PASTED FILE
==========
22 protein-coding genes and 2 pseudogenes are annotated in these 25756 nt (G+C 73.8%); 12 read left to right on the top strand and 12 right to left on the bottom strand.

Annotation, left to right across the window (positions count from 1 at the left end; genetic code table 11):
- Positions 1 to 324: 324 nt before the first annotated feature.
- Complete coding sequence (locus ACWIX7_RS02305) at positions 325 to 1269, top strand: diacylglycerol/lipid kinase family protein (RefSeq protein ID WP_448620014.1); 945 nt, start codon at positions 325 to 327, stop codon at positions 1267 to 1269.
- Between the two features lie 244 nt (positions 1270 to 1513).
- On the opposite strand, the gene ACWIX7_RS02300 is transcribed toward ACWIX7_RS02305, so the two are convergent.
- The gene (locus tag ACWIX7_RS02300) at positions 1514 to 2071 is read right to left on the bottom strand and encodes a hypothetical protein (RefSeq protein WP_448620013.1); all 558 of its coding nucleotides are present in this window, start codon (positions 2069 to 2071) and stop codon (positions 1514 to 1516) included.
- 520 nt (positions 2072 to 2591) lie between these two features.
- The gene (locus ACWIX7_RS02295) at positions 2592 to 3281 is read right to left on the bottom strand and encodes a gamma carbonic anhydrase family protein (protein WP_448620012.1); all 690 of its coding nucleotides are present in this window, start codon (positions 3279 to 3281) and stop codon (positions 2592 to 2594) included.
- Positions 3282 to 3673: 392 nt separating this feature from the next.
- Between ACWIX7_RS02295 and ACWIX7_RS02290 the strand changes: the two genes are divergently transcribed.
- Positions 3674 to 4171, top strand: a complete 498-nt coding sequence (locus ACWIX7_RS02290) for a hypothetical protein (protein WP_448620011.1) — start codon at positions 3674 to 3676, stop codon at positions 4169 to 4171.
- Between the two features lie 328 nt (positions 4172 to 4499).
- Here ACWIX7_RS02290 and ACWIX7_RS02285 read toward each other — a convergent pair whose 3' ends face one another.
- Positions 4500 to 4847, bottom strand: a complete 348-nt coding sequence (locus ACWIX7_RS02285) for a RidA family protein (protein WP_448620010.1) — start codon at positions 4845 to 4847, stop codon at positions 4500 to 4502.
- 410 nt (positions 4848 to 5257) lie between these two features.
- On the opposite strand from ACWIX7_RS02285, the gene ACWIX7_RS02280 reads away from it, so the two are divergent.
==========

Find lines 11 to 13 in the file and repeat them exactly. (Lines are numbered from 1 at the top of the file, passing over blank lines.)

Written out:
- Between ACWIX7_RS02295 and ACWIX7_RS02290 the strand changes: the two genes are divergently transcribed.
- Positions 3674 to 4171, top strand: a complete 498-nt coding sequence (locus ACWIX7_RS02290) for a hypothetical protein (protein WP_448620011.1) — start codon at positions 3674 to 3676, stop codon at positions 4169 to 4171.
- Between the two features lie 328 nt (positions 4172 to 4499).